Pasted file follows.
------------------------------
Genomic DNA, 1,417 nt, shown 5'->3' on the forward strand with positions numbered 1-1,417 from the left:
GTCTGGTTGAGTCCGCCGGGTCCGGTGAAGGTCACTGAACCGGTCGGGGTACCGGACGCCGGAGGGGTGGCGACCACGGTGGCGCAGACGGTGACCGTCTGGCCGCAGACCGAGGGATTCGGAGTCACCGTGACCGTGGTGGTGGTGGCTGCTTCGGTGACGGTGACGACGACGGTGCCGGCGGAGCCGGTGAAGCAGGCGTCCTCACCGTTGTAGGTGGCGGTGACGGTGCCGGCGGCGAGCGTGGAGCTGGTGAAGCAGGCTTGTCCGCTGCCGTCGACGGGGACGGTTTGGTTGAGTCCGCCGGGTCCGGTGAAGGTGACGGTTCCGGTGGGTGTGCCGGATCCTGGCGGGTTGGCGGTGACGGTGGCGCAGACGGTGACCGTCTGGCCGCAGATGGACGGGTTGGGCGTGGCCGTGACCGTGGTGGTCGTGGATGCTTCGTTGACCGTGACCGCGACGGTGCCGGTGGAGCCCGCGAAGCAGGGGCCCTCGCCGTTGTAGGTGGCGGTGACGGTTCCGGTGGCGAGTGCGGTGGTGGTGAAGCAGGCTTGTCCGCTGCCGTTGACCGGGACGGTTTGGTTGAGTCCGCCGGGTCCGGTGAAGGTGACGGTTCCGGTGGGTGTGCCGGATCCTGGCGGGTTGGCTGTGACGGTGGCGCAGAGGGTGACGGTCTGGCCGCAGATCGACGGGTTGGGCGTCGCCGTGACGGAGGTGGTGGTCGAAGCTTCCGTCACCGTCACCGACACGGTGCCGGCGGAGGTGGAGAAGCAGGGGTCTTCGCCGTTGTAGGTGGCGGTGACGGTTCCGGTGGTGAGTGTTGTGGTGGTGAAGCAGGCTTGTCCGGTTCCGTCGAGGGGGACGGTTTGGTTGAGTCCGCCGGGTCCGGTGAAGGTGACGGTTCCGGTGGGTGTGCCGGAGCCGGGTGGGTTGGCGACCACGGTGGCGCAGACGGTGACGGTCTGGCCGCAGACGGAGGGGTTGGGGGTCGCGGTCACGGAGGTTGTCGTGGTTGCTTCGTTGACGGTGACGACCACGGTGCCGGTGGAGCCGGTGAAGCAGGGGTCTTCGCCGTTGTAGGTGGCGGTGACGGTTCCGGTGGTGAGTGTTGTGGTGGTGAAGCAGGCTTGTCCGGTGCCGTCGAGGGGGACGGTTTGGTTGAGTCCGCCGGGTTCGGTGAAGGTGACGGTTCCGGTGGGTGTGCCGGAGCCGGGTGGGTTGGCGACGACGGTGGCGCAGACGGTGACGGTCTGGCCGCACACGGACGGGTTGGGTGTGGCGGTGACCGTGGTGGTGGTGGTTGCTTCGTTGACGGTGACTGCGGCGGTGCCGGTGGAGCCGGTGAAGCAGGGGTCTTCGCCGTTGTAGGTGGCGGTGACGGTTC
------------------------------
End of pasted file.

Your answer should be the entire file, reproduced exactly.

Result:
Genomic DNA, 1,417 nt, shown 5'->3' on the forward strand with positions numbered 1-1,417 from the left:
GTCTGGTTGAGTCCGCCGGGTCCGGTGAAGGTCACTGAACCGGTCGGGGTACCGGACGCCGGAGGGGTGGCGACCACGGTGGCGCAGACGGTGACCGTCTGGCCGCAGACCGAGGGATTCGGAGTCACCGTGACCGTGGTGGTGGTGGCTGCTTCGGTGACGGTGACGACGACGGTGCCGGCGGAGCCGGTGAAGCAGGCGTCCTCACCGTTGTAGGTGGCGGTGACGGTGCCGGCGGCGAGCGTGGAGCTGGTGAAGCAGGCTTGTCCGCTGCCGTCGACGGGGACGGTTTGGTTGAGTCCGCCGGGTCCGGTGAAGGTGACGGTTCCGGTGGGTGTGCCGGATCCTGGCGGGTTGGCGGTGACGGTGGCGCAGACGGTGACCGTCTGGCCGCAGATGGACGGGTTGGGCGTGGCCGTGACCGTGGTGGTCGTGGATGCTTCGTTGACCGTGACCGCGACGGTGCCGGTGGAGCCCGCGAAGCAGGGGCCCTCGCCGTTGTAGGTGGCGGTGACGGTTCCGGTGGCGAGTGCGGTGGTGGTGAAGCAGGCTTGTCCGCTGCCGTTGACCGGGACGGTTTGGTTGAGTCCGCCGGGTCCGGTGAAGGTGACGGTTCCGGTGGGTGTGCCGGATCCTGGCGGGTTGGCTGTGACGGTGGCGCAGAGGGTGACGGTCTGGCCGCAGATCGACGGGTTGGGCGTCGCCGTGACGGAGGTGGTGGTCGAAGCTTCCGTCACCGTCACCGACACGGTGCCGGCGGAGGTGGAGAAGCAGGGGTCTTCGCCGTTGTAGGTGGCGGTGACGGTTCCGGTGGTGAGTGTTGTGGTGGTGAAGCAGGCTTGTCCGGTTCCGTCGAGGGGGACGGTTTGGTTGAGTCCGCCGGGTCCGGTGAAGGTGACGGTTCCGGTGGGTGTGCCGGAGCCGGGTGGGTTGGCGACCACGGTGGCGCAGACGGTGACGGTCTGGCCGCAGACGGAGGGGTTGGGGGTCGCGGTCACGGAGGTTGTCGTGGTTGCTTCGTTGACGGTGACGACCACGGTGCCGGTGGAGCCGGTGAAGCAGGGGTCTTCGCCGTTGTAGGTGGCGGTGACGGTTCCGGTGGTGAGTGTTGTGGTGGTGAAGCAGGCTTGTCCGGTGCCGTCGAGGGGGACGGTTTGGTTGAGTCCGCCGGGTTCGGTGAAGGTGACGGTTCCGGTGGGTGTGCCGGAGCCGGGTGGGTTGGCGACGACGGTGGCGCAGACGGTGACGGTCTGGCCGCACACGGACGGGTTGGGTGTGGCGGTGACCGTGGTGGTGGTGGTTGCTTCGTTGACGGTGACTGCGGCGGTGCCGGTGGAGCCGGTGAAGCAGGGGTCTTCGCCGTTGTAGGTGGCGGTGACGGTTC